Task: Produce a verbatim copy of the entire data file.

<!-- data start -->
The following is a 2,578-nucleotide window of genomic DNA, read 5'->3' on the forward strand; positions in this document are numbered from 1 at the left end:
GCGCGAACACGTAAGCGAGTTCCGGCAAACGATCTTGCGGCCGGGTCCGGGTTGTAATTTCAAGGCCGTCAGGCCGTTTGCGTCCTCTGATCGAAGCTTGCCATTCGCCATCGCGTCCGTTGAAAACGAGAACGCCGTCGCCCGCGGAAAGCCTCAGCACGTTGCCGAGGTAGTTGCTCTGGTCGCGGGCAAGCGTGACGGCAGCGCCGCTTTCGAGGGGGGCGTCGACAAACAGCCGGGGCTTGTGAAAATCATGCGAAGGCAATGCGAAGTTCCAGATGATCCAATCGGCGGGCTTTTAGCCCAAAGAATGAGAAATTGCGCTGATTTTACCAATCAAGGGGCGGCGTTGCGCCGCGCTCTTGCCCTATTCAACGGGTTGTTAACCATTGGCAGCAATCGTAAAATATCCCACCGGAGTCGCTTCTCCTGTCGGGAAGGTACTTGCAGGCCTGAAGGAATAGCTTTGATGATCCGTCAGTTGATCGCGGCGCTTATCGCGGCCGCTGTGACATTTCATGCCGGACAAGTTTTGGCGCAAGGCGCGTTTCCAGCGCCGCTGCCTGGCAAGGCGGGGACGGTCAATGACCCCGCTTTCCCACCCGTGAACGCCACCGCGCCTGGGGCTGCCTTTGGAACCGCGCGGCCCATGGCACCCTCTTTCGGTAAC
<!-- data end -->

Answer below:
The following is a 2,578-nucleotide window of genomic DNA, read 5'->3' on the forward strand; positions in this document are numbered from 1 at the left end:
GCGCGAACACGTAAGCGAGTTCCGGCAAACGATCTTGCGGCCGGGTCCGGGTTGTAATTTCAAGGCCGTCAGGCCGTTTGCGTCCTCTGATCGAAGCTTGCCATTCGCCATCGCGTCCGTTGAAAACGAGAACGCCGTCGCCCGCGGAAAGCCTCAGCACGTTGCCGAGGTAGTTGCTCTGGTCGCGGGCAAGCGTGACGGCAGCGCCGCTTTCGAGGGGGGCGTCGACAAACAGCCGGGGCTTGTGAAAATCATGCGAAGGCAATGCGAAGTTCCAGATGATCCAATCGGCGGGCTTTTAGCCCAAAGAATGAGAAATTGCGCTGATTTTACCAATCAAGGGGCGGCGTTGCGCCGCGCTCTTGCCCTATTCAACGGGTTGTTAACCATTGGCAGCAATCGTAAAATATCCCACCGGAGTCGCTTCTCCTGTCGGGAAGGTACTTGCAGGCCTGAAGGAATAGCTTTGATGATCCGTCAGTTGATCGCGGCGCTTATCGCGGCCGCTGTGACATTTCATGCCGGACAAGTTTTGGCGCAAGGCGCGTTTCCAGCGCCGCTGCCTGGCAAGGCGGGGACGGTCAATGACCCCGCTTTCCCACCCGTGAACGCCACCGCGCCTGGGGCTGCCTTTGGAACCGCGCGGCCCATGGCACCCTCTTTCGGTAAC